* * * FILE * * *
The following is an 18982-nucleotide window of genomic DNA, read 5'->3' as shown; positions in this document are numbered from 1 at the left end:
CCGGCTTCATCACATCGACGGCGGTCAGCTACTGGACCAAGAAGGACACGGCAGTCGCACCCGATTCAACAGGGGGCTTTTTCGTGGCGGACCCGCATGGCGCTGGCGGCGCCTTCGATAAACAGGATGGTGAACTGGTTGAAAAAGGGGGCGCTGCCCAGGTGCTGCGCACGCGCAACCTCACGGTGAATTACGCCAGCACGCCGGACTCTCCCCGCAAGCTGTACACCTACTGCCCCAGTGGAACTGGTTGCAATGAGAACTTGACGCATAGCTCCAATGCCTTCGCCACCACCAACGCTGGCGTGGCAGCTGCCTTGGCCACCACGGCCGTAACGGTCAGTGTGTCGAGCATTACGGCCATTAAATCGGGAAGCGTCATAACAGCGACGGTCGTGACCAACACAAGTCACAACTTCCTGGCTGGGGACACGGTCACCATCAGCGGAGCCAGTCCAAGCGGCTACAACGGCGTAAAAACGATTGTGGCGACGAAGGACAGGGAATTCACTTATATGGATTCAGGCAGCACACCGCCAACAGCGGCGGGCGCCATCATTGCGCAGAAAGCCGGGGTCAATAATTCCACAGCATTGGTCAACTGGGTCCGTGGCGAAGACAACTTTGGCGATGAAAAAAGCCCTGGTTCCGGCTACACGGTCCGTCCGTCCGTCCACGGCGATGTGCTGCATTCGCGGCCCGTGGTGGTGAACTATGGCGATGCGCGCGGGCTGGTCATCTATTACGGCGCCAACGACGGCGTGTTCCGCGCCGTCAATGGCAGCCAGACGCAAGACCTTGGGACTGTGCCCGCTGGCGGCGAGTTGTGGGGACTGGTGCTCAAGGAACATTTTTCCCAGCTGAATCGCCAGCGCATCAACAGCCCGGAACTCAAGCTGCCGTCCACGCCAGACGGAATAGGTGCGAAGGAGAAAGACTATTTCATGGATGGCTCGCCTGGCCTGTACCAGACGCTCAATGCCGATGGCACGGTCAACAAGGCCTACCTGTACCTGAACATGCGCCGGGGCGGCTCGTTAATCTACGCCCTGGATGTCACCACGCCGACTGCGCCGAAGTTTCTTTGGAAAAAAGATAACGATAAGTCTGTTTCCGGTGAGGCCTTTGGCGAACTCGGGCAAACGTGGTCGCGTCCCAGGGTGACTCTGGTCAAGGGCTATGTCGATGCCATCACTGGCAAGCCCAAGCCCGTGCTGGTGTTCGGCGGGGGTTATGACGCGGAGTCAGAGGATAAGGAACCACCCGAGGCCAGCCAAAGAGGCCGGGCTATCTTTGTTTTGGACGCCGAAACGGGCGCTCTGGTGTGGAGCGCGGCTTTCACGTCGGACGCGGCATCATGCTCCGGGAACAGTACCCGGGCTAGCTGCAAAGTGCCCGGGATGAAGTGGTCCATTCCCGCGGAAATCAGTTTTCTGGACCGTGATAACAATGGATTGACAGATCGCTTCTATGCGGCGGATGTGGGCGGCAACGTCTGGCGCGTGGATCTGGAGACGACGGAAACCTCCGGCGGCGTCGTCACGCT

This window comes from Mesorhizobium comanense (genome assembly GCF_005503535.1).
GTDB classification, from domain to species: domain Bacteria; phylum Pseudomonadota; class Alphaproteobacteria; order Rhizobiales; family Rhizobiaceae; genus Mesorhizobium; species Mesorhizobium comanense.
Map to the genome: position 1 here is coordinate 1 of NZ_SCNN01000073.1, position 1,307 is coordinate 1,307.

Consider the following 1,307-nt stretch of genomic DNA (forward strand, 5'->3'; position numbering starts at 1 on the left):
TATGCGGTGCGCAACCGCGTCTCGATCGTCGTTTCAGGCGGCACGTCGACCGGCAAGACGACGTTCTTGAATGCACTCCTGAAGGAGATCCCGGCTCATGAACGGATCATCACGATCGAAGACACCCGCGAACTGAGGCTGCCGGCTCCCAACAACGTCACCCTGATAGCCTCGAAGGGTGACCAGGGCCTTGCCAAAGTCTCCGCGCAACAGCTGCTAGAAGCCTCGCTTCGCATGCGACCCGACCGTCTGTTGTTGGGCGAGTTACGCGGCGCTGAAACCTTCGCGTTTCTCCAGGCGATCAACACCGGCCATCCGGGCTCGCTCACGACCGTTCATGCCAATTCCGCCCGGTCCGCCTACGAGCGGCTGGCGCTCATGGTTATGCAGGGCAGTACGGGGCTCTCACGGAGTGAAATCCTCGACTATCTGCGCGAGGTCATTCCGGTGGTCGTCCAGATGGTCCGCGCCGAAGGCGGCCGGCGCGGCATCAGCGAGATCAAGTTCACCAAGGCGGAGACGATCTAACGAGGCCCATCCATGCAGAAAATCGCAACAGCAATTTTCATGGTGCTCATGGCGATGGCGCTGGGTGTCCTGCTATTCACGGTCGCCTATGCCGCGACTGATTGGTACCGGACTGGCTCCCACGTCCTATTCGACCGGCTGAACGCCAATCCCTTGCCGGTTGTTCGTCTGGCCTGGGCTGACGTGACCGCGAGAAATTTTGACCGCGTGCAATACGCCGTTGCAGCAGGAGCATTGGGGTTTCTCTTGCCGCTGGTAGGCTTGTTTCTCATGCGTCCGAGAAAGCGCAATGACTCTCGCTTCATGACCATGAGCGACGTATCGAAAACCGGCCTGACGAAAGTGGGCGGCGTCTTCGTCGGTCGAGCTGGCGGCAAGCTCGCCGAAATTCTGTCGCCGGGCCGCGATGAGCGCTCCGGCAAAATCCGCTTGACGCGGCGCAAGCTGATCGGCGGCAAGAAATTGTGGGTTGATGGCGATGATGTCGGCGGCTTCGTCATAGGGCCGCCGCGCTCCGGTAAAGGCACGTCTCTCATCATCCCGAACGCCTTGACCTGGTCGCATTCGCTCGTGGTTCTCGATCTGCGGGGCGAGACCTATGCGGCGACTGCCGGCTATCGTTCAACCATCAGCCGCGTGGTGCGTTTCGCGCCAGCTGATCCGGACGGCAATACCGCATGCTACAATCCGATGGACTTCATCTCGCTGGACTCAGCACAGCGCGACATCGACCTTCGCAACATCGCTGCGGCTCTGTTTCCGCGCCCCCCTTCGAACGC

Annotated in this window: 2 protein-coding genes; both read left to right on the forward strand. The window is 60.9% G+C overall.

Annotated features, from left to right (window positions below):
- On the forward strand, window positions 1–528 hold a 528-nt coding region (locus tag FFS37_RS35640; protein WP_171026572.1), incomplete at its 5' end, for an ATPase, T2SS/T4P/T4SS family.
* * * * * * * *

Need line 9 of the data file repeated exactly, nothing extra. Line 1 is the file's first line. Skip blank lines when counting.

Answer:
Annotated features, from left to right (window positions below):